While California remains gripped by drought, the scale of lost agricultural jobs and lowered revenue is emerging. And the numbers don't look good.
Vast tracts of farmland—mostly in the Central Valley—have been fallowed, which means idled to accumulate moisture. An estimated 564,000 acres will be idled, according to an economic update on the drought from researchers at the University of California at Davis.
Unused land, of course, triggers lower agricultural output. Based on estimates of 564,000 idled acres, farm revenue losses are forecast at $1.8 billion, and 8,550 fewer farm jobs because of the drought.
The ripple effect of lower agricultural activity is forecast to be even bigger. Idled land means fewer food processing jobs and thin ranks of truckers to haul goods. Spillover, statewide revenue losses are likely to reach $2.7 billion with 18,600 lost full-time and part-time jobs, according to the report.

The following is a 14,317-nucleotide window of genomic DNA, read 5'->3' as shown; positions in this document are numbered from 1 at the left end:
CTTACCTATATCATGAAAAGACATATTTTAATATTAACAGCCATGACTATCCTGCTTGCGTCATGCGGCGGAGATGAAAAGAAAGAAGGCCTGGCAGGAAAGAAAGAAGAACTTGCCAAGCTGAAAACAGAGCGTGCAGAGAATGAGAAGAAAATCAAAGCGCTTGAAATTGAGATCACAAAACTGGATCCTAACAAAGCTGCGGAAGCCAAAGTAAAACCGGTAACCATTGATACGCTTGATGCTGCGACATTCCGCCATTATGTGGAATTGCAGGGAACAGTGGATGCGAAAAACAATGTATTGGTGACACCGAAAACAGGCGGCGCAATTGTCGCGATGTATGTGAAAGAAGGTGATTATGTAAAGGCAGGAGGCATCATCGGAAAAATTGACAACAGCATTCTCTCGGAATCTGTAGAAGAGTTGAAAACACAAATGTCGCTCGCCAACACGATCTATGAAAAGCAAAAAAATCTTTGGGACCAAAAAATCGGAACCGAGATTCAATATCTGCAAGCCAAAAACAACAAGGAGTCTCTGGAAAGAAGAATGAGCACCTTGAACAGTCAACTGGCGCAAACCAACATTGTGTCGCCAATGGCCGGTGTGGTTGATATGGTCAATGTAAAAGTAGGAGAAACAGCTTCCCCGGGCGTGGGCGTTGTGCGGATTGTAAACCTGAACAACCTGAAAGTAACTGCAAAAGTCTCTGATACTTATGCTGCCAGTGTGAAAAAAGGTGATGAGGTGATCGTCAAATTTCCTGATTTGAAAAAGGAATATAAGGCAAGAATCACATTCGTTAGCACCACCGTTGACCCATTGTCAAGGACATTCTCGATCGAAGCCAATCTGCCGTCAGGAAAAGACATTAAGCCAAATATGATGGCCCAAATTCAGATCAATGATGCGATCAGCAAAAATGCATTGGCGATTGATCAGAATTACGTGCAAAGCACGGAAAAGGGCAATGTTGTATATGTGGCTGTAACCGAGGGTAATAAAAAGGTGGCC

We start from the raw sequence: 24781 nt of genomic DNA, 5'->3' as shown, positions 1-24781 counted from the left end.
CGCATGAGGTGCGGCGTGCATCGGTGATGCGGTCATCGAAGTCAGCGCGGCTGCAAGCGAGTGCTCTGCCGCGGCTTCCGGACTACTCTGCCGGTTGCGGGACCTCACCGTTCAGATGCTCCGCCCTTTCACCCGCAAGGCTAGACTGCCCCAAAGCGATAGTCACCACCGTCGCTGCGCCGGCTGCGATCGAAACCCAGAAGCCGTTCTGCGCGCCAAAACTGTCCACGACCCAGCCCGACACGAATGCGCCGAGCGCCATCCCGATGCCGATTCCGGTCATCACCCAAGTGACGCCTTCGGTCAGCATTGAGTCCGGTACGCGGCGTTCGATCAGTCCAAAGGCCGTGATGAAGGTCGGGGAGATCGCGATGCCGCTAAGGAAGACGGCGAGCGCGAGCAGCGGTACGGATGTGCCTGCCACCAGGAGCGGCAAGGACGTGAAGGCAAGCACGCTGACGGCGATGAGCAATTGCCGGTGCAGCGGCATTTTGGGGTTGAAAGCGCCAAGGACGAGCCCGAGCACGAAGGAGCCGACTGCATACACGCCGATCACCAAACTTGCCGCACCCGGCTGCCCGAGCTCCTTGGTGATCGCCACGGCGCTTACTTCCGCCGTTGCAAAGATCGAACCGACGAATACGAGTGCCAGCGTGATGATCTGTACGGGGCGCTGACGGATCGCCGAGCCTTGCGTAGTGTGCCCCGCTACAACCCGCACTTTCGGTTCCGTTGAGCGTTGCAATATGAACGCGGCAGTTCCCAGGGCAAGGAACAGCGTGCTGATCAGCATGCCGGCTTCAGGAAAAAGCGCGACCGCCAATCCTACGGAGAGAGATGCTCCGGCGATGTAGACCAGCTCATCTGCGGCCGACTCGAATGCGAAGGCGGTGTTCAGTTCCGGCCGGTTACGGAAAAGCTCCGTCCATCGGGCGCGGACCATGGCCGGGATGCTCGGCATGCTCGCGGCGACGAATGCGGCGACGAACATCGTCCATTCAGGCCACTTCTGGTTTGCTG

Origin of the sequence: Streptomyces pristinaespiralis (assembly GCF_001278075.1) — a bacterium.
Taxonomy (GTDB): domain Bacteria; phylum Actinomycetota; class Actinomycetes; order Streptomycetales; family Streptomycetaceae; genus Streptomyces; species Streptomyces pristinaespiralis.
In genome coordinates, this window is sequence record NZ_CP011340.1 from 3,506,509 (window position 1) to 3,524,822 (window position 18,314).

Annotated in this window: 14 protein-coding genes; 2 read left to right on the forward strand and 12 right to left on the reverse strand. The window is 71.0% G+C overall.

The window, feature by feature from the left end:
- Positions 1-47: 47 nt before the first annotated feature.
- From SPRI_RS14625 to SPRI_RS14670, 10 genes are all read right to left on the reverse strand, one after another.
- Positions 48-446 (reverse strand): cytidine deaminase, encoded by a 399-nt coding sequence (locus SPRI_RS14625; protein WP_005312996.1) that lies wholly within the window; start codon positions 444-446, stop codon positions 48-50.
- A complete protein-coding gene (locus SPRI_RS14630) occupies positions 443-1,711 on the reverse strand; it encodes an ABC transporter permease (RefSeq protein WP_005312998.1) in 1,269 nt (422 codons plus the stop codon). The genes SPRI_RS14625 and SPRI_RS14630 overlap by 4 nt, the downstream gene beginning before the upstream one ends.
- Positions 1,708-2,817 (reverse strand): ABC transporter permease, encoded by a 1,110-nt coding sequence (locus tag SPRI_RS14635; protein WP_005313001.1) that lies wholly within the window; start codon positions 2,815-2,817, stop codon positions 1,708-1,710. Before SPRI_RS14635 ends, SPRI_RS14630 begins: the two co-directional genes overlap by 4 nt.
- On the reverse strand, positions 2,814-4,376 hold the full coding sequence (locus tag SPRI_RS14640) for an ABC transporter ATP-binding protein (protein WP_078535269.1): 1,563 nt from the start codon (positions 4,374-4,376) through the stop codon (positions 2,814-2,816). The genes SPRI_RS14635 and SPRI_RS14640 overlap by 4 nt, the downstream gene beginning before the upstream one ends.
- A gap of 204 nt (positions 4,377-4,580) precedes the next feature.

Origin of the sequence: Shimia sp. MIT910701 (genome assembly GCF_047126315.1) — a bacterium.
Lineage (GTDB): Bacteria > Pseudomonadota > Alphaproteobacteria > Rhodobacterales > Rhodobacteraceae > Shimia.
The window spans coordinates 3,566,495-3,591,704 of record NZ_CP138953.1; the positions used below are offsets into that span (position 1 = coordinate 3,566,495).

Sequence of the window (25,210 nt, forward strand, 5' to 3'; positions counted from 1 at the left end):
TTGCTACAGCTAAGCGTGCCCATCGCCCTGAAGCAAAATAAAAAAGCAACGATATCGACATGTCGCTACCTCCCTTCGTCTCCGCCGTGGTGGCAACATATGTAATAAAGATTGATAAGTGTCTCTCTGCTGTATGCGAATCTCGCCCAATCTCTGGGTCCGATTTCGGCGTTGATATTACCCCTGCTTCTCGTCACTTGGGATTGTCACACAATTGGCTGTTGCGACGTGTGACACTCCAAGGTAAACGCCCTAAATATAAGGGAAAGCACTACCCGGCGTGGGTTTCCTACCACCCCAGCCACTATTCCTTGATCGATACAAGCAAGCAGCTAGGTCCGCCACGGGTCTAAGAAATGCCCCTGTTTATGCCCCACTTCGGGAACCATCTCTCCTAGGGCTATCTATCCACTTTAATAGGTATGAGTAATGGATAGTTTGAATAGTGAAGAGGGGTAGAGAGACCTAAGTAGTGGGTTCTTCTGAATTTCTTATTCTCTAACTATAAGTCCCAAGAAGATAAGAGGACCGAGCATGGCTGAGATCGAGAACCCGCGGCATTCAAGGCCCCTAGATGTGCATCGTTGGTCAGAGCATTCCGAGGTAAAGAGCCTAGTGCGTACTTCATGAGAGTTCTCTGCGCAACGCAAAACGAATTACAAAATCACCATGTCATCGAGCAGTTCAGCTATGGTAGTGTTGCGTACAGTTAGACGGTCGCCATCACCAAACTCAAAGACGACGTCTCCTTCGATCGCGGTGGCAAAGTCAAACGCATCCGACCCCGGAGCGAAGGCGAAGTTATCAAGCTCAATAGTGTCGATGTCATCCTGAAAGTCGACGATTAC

"This is a very extreme drought," said Daniel A. Sumner, agricultural economist at UC Davis, and editor of the update released earlier this week. The report includes economic analysis of drought data from May and June.